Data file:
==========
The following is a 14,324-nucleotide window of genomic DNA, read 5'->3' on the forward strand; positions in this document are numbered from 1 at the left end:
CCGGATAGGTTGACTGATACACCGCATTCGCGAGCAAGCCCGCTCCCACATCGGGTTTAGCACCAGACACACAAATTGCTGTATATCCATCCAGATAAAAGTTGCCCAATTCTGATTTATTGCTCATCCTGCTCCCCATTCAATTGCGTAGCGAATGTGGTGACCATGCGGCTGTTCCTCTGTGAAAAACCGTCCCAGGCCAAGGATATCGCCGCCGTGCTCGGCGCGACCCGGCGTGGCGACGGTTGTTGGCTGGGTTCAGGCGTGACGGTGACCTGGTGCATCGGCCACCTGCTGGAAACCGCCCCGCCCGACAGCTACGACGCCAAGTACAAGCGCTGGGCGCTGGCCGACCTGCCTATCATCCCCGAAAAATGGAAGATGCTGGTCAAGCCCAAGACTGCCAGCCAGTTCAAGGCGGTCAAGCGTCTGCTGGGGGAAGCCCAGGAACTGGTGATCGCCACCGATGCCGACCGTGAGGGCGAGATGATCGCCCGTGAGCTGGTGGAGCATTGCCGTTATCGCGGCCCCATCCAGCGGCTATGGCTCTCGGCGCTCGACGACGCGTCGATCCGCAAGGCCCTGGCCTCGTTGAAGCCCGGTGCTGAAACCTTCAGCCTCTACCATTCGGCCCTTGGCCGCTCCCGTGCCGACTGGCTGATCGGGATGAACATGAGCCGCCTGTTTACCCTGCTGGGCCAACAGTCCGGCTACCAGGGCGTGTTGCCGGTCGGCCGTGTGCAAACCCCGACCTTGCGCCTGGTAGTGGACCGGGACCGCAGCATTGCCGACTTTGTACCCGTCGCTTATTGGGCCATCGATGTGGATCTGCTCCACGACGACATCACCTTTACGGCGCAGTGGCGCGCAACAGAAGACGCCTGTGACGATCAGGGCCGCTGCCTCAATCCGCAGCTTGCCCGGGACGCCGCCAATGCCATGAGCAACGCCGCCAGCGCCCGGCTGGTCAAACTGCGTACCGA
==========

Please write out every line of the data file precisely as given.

The following is a 14,324-nucleotide window of genomic DNA, read 5'->3' on the forward strand; positions in this document are numbered from 1 at the left end:
CCGGATAGGTTGACTGATACACCGCATTCGCGAGCAAGCCCGCTCCCACATCGGGTTTAGCACCAGACACACAAATTGCTGTATATCCATCCAGATAAAAGTTGCCCAATTCTGATTTATTGCTCATCCTGCTCCCCATTCAATTGCGTAGCGAATGTGGTGACCATGCGGCTGTTCCTCTGTGAAAAACCGTCCCAGGCCAAGGATATCGCCGCCGTGCTCGGCGCGACCCGGCGTGGCGACGGTTGTTGGCTGGGTTCAGGCGTGACGGTGACCTGGTGCATCGGCCACCTGCTGGAAACCGCCCCGCCCGACAGCTACGACGCCAAGTACAAGCGCTGGGCGCTGGCCGACCTGCCTATCATCCCCGAAAAATGGAAGATGCTGGTCAAGCCCAAGACTGCCAGCCAGTTCAAGGCGGTCAAGCGTCTGCTGGGGGAAGCCCAGGAACTGGTGATCGCCACCGATGCCGACCGTGAGGGCGAGATGATCGCCCGTGAGCTGGTGGAGCATTGCCGTTATCGCGGCCCCATCCAGCGGCTATGGCTCTCGGCGCTCGACGACGCGTCGATCCGCAAGGCCCTGGCCTCGTTGAAGCCCGGTGCTGAAACCTTCAGCCTCTACCATTCGGCCCTTGGCCGCTCCCGTGCCGACTGGCTGATCGGGATGAACATGAGCCGCCTGTTTACCCTGCTGGGCCAACAGTCCGGCTACCAGGGCGTGTTGCCGGTCGGCCGTGTGCAAACCCCGACCTTGCGCCTGGTAGTGGACCGGGACCGCAGCATTGCCGACTTTGTACCCGTCGCTTATTGGGCCATCGATGTGGATCTGCTCCACGACGACATCACCTTTACGGCGCAGTGGCGCGCAACAGAAGACGCCTGTGACGATCAGGGCCGCTGCCTCAATCCGCAGCTTGCCCGGGACGCCGCCAATGCCATGAGCAACGCCGCCAGCGCCCGGCTGGTCAAACTGCGTACCGA